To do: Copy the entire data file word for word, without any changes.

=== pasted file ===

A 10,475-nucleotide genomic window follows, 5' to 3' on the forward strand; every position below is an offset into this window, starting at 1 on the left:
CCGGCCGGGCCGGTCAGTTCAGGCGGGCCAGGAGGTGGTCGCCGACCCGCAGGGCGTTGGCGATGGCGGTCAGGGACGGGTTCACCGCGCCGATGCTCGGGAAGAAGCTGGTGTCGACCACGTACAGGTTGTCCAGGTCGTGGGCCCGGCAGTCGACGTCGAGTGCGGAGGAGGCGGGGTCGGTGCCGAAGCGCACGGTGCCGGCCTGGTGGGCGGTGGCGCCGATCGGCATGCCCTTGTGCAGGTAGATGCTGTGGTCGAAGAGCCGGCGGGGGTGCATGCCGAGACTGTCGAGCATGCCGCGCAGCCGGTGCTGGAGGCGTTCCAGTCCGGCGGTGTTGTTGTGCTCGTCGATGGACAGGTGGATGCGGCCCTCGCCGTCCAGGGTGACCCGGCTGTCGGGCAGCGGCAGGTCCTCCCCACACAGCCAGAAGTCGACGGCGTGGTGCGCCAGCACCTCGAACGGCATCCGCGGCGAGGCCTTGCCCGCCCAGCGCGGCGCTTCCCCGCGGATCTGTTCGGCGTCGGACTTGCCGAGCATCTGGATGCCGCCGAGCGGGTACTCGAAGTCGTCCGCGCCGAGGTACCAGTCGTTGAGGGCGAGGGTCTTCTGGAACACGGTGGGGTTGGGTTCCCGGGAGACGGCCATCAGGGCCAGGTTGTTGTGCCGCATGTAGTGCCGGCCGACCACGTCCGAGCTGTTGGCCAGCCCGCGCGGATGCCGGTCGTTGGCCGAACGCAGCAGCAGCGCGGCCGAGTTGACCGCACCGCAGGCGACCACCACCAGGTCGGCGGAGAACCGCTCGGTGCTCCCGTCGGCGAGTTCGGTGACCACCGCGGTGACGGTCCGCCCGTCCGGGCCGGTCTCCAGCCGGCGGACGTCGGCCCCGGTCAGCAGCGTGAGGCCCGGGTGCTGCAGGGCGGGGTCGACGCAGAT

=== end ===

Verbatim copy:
A 10,475-nucleotide genomic window follows, 5' to 3' on the forward strand; every position below is an offset into this window, starting at 1 on the left:
CCGGCCGGGCCGGTCAGTTCAGGCGGGCCAGGAGGTGGTCGCCGACCCGCAGGGCGTTGGCGATGGCGGTCAGGGACGGGTTCACCGCGCCGATGCTCGGGAAGAAGCTGGTGTCGACCACGTACAGGTTGTCCAGGTCGTGGGCCCGGCAGTCGACGTCGAGTGCGGAGGAGGCGGGGTCGGTGCCGAAGCGCACGGTGCCGGCCTGGTGGGCGGTGGCGCCGATCGGCATGCCCTTGTGCAGGTAGATGCTGTGGTCGAAGAGCCGGCGGGGGTGCATGCCGAGACTGTCGAGCATGCCGCGCAGCCGGTGCTGGAGGCGTTCCAGTCCGGCGGTGTTGTTGTGCTCGTCGATGGACAGGTGGATGCGGCCCTCGCCGTCCAGGGTGACCCGGCTGTCGGGCAGCGGCAGGTCCTCCCCACACAGCCAGAAGTCGACGGCGTGGTGCGCCAGCACCTCGAACGGCATCCGCGGCGAGGCCTTGCCCGCCCAGCGCGGCGCTTCCCCGCGGATCTGTTCGGCGTCGGACTTGCCGAGCATCTGGATGCCGCCGAGCGGGTACTCGAAGTCGTCCGCGCCGAGGTACCAGTCGTTGAGGGCGAGGGTCTTCTGGAACACGGTGGGGTTGGGTTCCCGGGAGACGGCCATCAGGGCCAGGTTGTTGTGCCGCATGTAGTGCCGGCCGACCACGTCCGAGCTGTTGGCCAGCCCGCGCGGATGCCGGTCGTTGGCCGAACGCAGCAGCAGCGCGGCCGAGTTGACCGCACCGCAGGCGACCACCACCAGGTCGGCGGAGAACCGCTCGGTGCTCCCGTCGGCGAGTTCGGTGACCACCGCGGTGACGGTCCGCCCGTCCGGGCCGGTCTCCAGCCGGCGGACGTCGGCCCCGGTCAGCAGCGTGAGGCCCGGGTGCTGCAGGGCGGGGTCGACGCAGAT